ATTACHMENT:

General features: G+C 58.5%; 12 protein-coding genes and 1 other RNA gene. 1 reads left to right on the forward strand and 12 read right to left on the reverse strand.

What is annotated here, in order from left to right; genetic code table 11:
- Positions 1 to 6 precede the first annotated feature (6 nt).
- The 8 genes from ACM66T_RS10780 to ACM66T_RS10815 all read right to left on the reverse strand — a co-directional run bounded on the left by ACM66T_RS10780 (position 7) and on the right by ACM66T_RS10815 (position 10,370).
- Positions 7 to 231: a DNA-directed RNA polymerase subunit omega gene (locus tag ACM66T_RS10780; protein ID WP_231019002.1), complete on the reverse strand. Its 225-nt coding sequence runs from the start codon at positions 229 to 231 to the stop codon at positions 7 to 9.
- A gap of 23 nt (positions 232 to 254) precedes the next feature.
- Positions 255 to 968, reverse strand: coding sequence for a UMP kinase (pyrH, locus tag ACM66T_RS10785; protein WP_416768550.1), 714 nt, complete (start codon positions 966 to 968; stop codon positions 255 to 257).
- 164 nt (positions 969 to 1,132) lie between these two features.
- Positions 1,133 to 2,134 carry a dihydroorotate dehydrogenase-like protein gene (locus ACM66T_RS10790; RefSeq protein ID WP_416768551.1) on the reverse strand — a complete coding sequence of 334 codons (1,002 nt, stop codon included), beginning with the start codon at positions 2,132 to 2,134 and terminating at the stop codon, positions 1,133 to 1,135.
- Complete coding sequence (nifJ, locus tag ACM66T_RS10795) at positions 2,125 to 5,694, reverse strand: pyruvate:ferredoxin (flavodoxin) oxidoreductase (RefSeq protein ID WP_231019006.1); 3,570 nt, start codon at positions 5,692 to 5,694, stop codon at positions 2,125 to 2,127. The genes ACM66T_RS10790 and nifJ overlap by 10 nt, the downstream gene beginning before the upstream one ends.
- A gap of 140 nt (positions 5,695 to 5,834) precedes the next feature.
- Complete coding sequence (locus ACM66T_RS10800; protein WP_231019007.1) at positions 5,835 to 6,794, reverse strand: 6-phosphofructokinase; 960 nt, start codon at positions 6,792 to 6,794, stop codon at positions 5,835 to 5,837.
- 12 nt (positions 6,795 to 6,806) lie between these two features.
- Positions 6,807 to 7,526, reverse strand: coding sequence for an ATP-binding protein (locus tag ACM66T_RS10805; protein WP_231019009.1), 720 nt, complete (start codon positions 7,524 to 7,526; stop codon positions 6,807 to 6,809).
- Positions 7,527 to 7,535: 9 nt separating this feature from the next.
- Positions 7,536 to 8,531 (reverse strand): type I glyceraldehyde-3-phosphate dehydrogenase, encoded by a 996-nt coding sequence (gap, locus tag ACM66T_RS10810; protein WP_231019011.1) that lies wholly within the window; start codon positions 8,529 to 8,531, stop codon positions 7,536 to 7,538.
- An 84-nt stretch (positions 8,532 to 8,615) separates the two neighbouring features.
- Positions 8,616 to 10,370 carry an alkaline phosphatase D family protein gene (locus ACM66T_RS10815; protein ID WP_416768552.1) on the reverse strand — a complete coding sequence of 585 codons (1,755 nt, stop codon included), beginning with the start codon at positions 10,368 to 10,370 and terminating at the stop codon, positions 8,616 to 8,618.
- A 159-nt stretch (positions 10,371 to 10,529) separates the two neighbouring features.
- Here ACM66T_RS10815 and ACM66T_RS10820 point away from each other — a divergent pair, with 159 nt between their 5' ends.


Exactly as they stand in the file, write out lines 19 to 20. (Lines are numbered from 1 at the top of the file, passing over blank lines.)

- A 159-nt stretch (positions 10,371 to 10,529) separates the two neighbouring features.
- Here ACM66T_RS10815 and ACM66T_RS10820 point away from each other — a divergent pair, with 159 nt between their 5' ends.